MRSA cases in an East Tennessee high school

MAYNARDVILLE, Tenn -- An East Tennessee High School is dealing with two confirmed cases of the drug resistant Staph infection known as MRSA.

The school is still open but some family members still have their concerns.

The cases of MRSA are considered isolated and no students are considered at risk.

Both confirmed cases are of teachers but school officials are still taking extra precaution to try and protect students from getting MRSA.

Jessica Sharp is one of many concerned family members in Union County, after hearing word of MRSA cases at Union County High School.

"It’s not just only the students that would be getting it, it's their families and everything," she said.

And with a 15-month-old in their house, Sharp just wants to know exactly what's in the school.

So a note was sent home, with more information about MRSA and 2 cases isolated to teachers.

"The kids are probably just getting nervous because they don't want to catch it,” she said, “but if it's spreading around than that's something to be concerned with."

Health Coordinator Eddie Graham says the first case was back around Thanksgiving so they took extra steps to sanitize and protect the students' health.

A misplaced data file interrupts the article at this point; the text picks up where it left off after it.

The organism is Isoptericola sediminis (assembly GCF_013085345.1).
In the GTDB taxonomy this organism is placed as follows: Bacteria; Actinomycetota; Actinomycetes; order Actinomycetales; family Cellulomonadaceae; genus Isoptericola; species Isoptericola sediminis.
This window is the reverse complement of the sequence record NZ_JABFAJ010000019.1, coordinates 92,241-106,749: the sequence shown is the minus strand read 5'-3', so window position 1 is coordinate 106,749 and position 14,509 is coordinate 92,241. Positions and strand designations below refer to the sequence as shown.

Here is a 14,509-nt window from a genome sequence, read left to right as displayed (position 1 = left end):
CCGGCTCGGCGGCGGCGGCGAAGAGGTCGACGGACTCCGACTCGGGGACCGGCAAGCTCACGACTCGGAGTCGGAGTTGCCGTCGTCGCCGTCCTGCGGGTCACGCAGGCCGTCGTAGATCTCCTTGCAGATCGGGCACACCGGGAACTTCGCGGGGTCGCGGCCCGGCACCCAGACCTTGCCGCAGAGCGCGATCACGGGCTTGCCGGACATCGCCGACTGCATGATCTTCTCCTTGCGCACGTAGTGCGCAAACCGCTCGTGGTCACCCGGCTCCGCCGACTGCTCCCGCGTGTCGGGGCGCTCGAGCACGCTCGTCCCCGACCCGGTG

"Three weeks after that situation we have another case,” said Graham. “That teacher is now in the hospital recovering and doing well."

They both had the drug resistant staph infection or MRSA which can cause skin infection.

To kill bacteria that may be around the high school, they've been using a special fogging machine that disinfects a room in minutes.

"We've been using that religiously in the school,” said Graham. “We had been all year, but we've kind of shifted to gearing it towards the classrooms and hallways and that kind of stuff."

Other steps to protect against MRSA are up to the students, such as simply washing hands and keeping cuts covered.

"Keep personal things personal,” said Graham, “in other words, don't share towels and those types of things," says Eddie.

Since there are only 2 confirmed cases, this is not being called an outbreak.

School officials say it would have to be 3 or more cases to get it to the point where school would need to close, so they feel students are safe.

If you have a skin infection that requires treatment, ask a doctor if you should be tested for MRSA, since that form of staph infection is resistant to drugs.

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  • by Prevent Location: Oregon on Dec 18, 2008 at 01:39 PM
    Obviously the fogging isn't working. The students need to protect themselves by keeping clean and using StaphAseptic.


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